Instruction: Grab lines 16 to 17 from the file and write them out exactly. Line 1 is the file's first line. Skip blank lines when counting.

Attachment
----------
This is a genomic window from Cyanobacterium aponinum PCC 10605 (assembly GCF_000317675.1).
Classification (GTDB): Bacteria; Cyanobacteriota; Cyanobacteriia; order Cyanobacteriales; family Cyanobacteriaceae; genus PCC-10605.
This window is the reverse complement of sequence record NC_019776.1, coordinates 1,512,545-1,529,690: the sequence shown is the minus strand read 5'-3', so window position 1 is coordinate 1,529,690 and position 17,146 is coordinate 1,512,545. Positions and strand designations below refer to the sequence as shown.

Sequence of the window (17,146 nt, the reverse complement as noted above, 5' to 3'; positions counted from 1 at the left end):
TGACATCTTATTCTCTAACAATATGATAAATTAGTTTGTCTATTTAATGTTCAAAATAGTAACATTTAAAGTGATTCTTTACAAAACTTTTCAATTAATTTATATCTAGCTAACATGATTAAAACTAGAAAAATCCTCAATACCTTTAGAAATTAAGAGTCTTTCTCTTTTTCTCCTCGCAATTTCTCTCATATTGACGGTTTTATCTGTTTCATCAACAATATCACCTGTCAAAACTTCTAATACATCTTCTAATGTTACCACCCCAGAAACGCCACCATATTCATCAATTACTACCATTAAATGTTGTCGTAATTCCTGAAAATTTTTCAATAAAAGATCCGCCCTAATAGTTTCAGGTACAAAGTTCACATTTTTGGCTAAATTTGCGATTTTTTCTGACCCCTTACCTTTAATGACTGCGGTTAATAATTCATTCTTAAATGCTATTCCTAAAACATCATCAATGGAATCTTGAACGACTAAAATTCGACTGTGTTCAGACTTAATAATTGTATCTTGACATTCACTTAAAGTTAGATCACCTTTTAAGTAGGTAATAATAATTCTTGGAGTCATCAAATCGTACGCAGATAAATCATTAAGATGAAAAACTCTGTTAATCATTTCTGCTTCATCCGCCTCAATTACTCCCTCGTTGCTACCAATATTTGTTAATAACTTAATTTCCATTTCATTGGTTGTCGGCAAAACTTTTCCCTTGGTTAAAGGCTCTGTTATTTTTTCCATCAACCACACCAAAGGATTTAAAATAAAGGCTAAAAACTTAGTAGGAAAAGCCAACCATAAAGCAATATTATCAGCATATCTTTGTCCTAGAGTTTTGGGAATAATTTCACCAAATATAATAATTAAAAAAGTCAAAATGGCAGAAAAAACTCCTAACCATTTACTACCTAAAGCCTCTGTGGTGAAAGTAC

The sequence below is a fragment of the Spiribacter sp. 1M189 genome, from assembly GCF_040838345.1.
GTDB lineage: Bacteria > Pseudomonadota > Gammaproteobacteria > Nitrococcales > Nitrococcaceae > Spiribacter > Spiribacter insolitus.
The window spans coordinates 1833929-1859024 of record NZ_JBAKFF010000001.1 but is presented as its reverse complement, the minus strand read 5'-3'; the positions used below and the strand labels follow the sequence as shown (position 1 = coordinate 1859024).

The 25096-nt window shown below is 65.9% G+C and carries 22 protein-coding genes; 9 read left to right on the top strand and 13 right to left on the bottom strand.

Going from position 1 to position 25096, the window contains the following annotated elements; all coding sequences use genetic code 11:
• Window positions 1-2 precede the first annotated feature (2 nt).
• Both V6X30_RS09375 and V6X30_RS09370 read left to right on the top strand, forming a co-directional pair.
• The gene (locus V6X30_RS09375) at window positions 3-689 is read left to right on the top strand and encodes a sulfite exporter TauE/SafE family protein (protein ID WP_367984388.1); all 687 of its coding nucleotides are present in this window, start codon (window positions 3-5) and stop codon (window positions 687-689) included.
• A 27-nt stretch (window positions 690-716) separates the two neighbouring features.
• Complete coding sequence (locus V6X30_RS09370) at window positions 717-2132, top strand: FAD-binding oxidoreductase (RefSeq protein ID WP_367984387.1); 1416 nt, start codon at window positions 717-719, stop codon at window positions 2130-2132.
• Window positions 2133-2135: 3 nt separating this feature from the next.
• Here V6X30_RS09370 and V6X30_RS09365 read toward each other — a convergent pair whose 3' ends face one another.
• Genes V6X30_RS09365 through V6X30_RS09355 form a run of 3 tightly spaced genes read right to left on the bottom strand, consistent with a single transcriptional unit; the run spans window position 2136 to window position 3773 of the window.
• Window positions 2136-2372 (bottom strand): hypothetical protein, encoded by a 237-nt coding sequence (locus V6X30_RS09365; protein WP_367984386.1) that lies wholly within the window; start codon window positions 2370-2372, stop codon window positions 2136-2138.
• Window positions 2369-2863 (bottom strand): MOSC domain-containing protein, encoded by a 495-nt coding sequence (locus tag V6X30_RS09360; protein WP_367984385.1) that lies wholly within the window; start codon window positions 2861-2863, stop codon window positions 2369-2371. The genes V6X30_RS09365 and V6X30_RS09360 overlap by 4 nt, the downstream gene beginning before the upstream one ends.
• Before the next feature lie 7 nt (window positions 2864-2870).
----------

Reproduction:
• Window positions 2133-2135: 3 nt separating this feature from the next.
• Here V6X30_RS09370 and V6X30_RS09365 read toward each other — a convergent pair whose 3' ends face one another.